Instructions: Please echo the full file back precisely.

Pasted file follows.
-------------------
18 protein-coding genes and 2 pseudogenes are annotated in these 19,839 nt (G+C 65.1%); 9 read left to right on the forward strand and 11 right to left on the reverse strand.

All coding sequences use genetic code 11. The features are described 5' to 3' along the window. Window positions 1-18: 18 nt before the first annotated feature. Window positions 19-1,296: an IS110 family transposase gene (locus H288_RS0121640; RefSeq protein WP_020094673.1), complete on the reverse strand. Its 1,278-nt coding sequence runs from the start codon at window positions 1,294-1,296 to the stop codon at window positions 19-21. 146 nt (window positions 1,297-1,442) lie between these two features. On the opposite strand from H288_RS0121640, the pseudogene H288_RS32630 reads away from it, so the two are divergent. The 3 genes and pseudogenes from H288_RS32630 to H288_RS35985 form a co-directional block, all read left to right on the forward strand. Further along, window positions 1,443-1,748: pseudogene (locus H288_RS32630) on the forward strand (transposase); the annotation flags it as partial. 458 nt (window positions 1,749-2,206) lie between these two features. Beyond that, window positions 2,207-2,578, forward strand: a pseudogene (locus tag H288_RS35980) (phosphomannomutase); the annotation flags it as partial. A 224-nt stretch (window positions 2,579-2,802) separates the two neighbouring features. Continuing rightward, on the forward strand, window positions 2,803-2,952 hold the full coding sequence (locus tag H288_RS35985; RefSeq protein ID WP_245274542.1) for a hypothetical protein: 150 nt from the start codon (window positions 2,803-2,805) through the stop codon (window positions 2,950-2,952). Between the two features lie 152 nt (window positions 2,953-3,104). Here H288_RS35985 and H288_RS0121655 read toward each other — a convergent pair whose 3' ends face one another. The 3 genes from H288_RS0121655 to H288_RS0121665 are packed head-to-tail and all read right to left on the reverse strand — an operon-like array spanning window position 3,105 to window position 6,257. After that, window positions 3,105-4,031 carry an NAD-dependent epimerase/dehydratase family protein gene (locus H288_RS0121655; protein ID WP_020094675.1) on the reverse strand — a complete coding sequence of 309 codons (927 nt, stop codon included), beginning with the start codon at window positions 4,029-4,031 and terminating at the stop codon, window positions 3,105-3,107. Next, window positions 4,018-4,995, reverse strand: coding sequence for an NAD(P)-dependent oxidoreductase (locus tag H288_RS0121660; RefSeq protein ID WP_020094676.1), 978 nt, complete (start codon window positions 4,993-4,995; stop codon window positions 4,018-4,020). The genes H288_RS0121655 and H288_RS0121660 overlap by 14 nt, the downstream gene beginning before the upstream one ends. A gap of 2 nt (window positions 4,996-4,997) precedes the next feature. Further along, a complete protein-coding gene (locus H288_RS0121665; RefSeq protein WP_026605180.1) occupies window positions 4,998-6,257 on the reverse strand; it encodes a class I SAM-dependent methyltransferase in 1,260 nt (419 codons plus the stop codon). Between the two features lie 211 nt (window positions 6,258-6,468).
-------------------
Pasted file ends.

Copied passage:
18 protein-coding genes and 2 pseudogenes are annotated in these 19,839 nt (G+C 65.1%); 9 read left to right on the forward strand and 11 right to left on the reverse strand.

All coding sequences use genetic code 11. The features are described 5' to 3' along the window. Window positions 1-18: 18 nt before the first annotated feature. Window positions 19-1,296: an IS110 family transposase gene (locus H288_RS0121640; RefSeq protein WP_020094673.1), complete on the reverse strand. Its 1,278-nt coding sequence runs from the start codon at window positions 1,294-1,296 to the stop codon at window positions 19-21. 146 nt (window positions 1,297-1,442) lie between these two features. On the opposite strand from H288_RS0121640, the pseudogene H288_RS32630 reads away from it, so the two are divergent. The 3 genes and pseudogenes from H288_RS32630 to H288_RS35985 form a co-directional block, all read left to right on the forward strand. Further along, window positions 1,443-1,748: pseudogene (locus H288_RS32630) on the forward strand (transposase); the annotation flags it as partial. 458 nt (window positions 1,749-2,206) lie between these two features. Beyond that, window positions 2,207-2,578, forward strand: a pseudogene (locus tag H288_RS35980) (phosphomannomutase); the annotation flags it as partial. A 224-nt stretch (window positions 2,579-2,802) separates the two neighbouring features. Continuing rightward, on the forward strand, window positions 2,803-2,952 hold the full coding sequence (locus tag H288_RS35985; RefSeq protein ID WP_245274542.1) for a hypothetical protein: 150 nt from the start codon (window positions 2,803-2,805) through the stop codon (window positions 2,950-2,952). Between the two features lie 152 nt (window positions 2,953-3,104). Here H288_RS35985 and H288_RS0121655 read toward each other — a convergent pair whose 3' ends face one another. The 3 genes from H288_RS0121655 to H288_RS0121665 are packed head-to-tail and all read right to left on the reverse strand — an operon-like array spanning window position 3,105 to window position 6,257. After that, window positions 3,105-4,031 carry an NAD-dependent epimerase/dehydratase family protein gene (locus H288_RS0121655; protein ID WP_020094675.1) on the reverse strand — a complete coding sequence of 309 codons (927 nt, stop codon included), beginning with the start codon at window positions 4,029-4,031 and terminating at the stop codon, window positions 3,105-3,107. Next, window positions 4,018-4,995, reverse strand: coding sequence for an NAD(P)-dependent oxidoreductase (locus tag H288_RS0121660; RefSeq protein ID WP_020094676.1), 978 nt, complete (start codon window positions 4,993-4,995; stop codon window positions 4,018-4,020). The genes H288_RS0121655 and H288_RS0121660 overlap by 14 nt, the downstream gene beginning before the upstream one ends. A gap of 2 nt (window positions 4,996-4,997) precedes the next feature. Further along, a complete protein-coding gene (locus H288_RS0121665; RefSeq protein WP_026605180.1) occupies window positions 4,998-6,257 on the reverse strand; it encodes a class I SAM-dependent methyltransferase in 1,260 nt (419 codons plus the stop codon). Between the two features lie 211 nt (window positions 6,258-6,468).